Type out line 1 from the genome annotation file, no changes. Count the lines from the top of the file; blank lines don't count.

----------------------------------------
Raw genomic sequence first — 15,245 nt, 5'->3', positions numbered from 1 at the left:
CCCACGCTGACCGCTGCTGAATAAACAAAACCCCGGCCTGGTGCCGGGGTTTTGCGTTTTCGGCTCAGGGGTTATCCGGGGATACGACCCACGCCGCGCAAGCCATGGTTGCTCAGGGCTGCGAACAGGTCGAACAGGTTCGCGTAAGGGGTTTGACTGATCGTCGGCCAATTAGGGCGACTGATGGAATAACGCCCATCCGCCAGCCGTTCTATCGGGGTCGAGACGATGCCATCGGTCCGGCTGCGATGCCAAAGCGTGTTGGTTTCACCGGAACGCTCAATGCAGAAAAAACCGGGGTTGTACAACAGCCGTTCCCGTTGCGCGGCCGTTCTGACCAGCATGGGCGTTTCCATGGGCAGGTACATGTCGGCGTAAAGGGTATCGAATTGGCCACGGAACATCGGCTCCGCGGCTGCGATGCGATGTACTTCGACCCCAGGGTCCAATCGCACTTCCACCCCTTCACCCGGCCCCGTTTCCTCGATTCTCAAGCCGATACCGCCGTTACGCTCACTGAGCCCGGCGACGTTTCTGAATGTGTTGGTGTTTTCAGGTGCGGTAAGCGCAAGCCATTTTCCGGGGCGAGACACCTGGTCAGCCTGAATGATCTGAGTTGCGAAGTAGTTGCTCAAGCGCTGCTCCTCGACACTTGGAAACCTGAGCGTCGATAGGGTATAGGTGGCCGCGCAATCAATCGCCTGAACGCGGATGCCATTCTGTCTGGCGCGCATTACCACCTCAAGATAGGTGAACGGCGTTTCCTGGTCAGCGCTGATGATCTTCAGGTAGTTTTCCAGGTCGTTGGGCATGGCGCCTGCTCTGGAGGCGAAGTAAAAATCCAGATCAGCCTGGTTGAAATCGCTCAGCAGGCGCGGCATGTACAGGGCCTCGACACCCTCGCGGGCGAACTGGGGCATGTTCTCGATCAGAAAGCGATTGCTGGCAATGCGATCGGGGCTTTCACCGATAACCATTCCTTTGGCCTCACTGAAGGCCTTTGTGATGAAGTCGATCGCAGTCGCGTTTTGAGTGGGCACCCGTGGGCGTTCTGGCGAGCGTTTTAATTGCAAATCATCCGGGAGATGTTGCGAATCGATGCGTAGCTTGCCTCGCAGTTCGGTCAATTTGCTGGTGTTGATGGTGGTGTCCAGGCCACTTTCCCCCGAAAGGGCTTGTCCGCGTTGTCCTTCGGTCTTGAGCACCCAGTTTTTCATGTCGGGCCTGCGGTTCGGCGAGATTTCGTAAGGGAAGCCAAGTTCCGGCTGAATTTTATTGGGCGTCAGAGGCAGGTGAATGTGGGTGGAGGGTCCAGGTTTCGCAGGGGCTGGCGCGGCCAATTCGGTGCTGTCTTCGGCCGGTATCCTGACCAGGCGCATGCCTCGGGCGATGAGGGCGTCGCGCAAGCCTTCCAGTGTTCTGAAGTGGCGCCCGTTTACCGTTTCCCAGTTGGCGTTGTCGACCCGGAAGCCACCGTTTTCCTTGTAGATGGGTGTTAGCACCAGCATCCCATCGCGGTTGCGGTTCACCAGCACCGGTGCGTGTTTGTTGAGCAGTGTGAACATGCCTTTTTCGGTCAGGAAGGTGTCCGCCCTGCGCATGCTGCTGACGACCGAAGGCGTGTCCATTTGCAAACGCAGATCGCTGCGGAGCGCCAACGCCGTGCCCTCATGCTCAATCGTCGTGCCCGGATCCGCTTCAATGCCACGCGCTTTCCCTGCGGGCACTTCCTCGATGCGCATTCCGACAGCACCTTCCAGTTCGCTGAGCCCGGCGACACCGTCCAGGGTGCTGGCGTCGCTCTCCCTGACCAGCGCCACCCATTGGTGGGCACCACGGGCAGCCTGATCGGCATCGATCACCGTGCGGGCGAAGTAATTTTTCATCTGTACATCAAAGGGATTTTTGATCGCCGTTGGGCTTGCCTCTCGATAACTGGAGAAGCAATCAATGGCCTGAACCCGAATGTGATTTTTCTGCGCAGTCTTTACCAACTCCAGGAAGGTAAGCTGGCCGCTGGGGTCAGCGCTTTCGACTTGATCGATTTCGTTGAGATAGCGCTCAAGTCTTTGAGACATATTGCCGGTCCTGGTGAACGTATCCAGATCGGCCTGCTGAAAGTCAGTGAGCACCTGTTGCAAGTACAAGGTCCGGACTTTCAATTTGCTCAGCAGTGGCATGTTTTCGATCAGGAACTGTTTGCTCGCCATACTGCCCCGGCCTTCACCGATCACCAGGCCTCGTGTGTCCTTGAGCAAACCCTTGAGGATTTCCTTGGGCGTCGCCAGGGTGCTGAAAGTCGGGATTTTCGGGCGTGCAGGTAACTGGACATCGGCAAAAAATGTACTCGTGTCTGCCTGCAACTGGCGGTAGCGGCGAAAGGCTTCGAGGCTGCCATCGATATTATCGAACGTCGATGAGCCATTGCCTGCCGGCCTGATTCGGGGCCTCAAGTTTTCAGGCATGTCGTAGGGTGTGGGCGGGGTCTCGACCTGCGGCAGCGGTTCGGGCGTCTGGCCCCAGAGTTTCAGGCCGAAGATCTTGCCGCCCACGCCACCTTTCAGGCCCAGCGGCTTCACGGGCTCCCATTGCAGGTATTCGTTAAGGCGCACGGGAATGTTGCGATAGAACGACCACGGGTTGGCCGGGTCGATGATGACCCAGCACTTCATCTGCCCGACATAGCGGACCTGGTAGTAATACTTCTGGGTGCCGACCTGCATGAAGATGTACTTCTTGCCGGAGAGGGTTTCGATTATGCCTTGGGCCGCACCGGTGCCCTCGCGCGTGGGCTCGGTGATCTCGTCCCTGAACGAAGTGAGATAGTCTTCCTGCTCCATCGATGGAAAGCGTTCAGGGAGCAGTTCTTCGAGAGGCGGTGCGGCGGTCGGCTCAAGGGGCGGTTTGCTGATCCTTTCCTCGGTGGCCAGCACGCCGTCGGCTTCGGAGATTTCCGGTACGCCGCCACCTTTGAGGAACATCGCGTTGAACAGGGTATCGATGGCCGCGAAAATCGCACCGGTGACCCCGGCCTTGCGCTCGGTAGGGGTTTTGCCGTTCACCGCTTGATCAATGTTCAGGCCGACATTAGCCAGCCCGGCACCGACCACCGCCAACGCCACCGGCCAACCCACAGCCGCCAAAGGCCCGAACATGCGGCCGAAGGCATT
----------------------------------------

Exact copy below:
Raw genomic sequence first — 15,245 nt, 5'->3', positions numbered from 1 at the left: